Monday, September 29, 1997
Give your riverfront views

The Cincinnati Enquirer

Be careful when you open your voice mail. Somebody may be bulldozing the idea of putting Cincinnati's playpen on the riverfront.

''Just say no to a riverfront 3-D theater, cinema complex, crummy stores and bars. Just say yes to a park.'' - Ralph Williams, Oakley.

''Extend the Serpentine Wall and Sawyer Point Park along the riverfront. Forget about an entertainment district that can disintegrate into a bunch of cheap T-shirt shops.'' - Marge Georgin, Delhi.

''If they build all that stupid entertainment stuff on the river, they might as well put in some wild animals to go along with the rest of the circus.'' - Bill Justice, College Hill.

''City Hall's turning a deaf ear to the people - as usual.'' - Esther Marshwell, Walnut Hills.

She added she's ''so frustrated about putting all this junk on the riverfront I could scream.''

Esther's not the only one. Readers continue to vent their frustration over a planned riverfront entertainment district.

Plans for the fun factory on the river were proposed during a Sept. 15 town meeting at City Hall. The public was invited to listen to the presentation and then respond.

A recent column invited all concerned citizens to the meeting.

This was a chance to tell our employees - council members and other City Hall types whose salaries our taxes pay - what we want on the riverfront.

My advice was: Demand the best. Don't settle for a trendy entertainment district that can quickly turn tacky. Insist upon an impressive riverfront whose signature design will make us proud. We own the land. And the microphones at City Hall. So speak up.

The people jammed council chambers. But they didn't get to speak until the bureaucrats had had their say - which they said with their backs to the public. By then, the meeting was two hours and 30 minutes old.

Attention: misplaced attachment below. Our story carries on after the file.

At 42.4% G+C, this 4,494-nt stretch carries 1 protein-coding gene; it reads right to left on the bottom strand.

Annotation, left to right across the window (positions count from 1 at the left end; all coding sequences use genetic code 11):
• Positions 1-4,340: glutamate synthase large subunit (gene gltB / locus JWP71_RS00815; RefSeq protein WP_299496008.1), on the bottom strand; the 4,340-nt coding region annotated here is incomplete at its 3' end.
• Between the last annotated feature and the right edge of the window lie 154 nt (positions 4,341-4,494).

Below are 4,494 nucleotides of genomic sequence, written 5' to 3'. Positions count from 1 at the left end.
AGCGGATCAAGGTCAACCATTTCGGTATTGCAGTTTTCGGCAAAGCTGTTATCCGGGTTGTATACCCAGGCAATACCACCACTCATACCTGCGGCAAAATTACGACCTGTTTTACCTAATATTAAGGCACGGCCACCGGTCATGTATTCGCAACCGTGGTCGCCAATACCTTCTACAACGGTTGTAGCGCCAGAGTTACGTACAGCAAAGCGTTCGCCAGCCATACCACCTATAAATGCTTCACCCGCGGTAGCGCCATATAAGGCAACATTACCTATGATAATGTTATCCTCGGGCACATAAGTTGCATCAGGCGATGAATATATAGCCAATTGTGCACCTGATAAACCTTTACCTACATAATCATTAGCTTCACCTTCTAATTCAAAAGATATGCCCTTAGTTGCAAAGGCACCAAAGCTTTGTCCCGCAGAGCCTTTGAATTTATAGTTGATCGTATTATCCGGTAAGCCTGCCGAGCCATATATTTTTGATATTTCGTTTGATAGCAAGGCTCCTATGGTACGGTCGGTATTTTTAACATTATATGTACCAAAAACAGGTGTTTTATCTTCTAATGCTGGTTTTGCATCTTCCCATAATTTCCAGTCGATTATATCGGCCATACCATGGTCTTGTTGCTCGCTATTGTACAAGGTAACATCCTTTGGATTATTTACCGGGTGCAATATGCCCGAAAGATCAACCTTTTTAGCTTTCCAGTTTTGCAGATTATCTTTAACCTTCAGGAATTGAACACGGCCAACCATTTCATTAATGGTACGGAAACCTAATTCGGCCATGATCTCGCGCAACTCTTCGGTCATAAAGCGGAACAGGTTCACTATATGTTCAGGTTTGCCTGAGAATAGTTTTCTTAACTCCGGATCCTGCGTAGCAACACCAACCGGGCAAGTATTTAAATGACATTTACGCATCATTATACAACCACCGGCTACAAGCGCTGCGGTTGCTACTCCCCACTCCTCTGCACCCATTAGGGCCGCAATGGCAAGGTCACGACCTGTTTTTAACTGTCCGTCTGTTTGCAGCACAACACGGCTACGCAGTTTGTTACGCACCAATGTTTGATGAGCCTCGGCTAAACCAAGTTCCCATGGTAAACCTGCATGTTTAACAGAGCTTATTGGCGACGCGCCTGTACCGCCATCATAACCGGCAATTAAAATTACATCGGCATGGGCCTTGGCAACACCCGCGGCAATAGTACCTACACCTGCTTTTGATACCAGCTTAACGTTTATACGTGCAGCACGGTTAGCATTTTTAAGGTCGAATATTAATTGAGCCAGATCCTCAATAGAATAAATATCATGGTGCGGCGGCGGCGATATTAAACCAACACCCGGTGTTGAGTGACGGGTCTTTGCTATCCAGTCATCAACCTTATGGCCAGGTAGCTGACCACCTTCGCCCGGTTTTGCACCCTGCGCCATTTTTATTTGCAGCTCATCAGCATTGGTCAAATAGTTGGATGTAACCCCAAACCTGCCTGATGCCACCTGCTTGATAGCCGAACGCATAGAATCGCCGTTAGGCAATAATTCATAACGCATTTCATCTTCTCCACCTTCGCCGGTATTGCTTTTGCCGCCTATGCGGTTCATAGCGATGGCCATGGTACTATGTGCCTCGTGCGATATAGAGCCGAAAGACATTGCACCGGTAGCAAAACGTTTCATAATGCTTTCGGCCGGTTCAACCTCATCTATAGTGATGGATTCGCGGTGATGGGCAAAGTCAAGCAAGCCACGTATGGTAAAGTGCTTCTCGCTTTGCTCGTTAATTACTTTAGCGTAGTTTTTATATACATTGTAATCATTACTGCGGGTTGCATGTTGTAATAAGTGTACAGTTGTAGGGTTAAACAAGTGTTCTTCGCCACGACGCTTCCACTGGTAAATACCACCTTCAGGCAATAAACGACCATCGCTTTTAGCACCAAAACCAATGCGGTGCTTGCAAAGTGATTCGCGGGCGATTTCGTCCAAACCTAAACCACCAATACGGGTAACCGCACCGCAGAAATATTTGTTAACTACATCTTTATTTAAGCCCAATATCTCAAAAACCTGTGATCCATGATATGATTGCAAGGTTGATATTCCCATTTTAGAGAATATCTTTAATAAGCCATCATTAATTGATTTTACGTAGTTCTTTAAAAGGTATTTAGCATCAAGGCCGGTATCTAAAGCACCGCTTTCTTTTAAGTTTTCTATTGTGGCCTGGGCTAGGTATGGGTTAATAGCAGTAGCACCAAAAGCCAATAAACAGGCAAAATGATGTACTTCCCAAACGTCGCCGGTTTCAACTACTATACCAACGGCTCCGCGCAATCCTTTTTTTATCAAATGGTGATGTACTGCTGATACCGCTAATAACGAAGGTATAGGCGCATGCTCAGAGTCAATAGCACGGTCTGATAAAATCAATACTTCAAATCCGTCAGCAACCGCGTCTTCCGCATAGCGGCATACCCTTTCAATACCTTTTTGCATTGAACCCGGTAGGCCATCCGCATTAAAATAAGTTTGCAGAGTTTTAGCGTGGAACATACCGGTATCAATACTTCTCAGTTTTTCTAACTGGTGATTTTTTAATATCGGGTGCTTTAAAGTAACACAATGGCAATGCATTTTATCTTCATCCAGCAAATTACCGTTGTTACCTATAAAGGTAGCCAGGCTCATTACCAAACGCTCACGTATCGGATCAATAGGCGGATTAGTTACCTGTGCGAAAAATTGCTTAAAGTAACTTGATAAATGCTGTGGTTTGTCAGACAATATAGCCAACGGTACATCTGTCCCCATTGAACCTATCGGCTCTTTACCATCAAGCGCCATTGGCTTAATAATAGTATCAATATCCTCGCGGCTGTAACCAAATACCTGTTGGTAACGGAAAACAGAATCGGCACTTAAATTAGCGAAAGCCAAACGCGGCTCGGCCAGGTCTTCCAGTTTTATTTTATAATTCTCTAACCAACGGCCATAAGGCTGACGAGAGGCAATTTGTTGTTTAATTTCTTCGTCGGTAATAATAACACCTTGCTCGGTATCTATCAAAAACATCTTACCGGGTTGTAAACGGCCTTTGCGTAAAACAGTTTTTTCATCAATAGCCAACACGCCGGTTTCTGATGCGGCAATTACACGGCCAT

It's not nice to make your bosses wait.

Missed manners

That shabby treatment triggered a column questioning city council's manners and its interest in hearing what the people had to say. More calls followed.

''This mess is why I'm glad I don't live in Cincinnati.'' - Jon Warfield, Florence.

''Never expect those jerks at City Hall to listen to the people. They haven't listened to anyone in 30 years.'' - Andrew Moss, East Walnut Hills.

''Someone who's party to spending half a billion bucks on a football stadium is not going to give the time of day to the little guy.'' - Albert Lewis, Bridgetown.

That attitude is why the same column called for the establishment of an ad hoc city-county citizens advisory committee. This would give the riverfront's planning process a much-needed dose of reality.

Bob Bigley of Mount Lookout applauded the idea of such a committee. But it needs, he wrote, a ''rotating membership - people who are truly committed to represent vigorously the broad spectrum of public input.''

Then there were these encouraging words from a Mount Healthy reader who wishes to remain nameless:

''When you have Larry, Curly and Moe at the Hamilton County Commissioners' office and Cinderella and the seven dwarfs at the Cincinnati City Hall, you can bet when you are an old man, they will still be discussing the riverfront.''

Town Meeting II

Good thing I'm not a betting man. That masked fax sender was right. We're all getting older. Meanwhile, they're still talking about the riverfront.

The discussion continues at 7 tonight at another public hearing on the riverfront. This time, it's in the Jewish Community Center, 1580 Summit Road.

Councilman Dwight Tillery initiated this second town meeting. He sees it as ''an apology to the people for the way we treated them at the last hearing.''

For this town meeting, he promises the bureaucrats ''will face the public, not turn their backs on them.''

He swears on a stack of Year 2000 plans that the bureaucrats' portion of the meeting will be ''brief.''

How brief?

''Half an hour.''

Let's hold him to that.

And if the bureaucratic birds start to go overtime, clip their wings. Or, at the very least, their microphone cords.

Cliff Radel's column appears in The Enquirer Monday, Wednesday and Friday. Call 768-8379 or fax at 768-8340.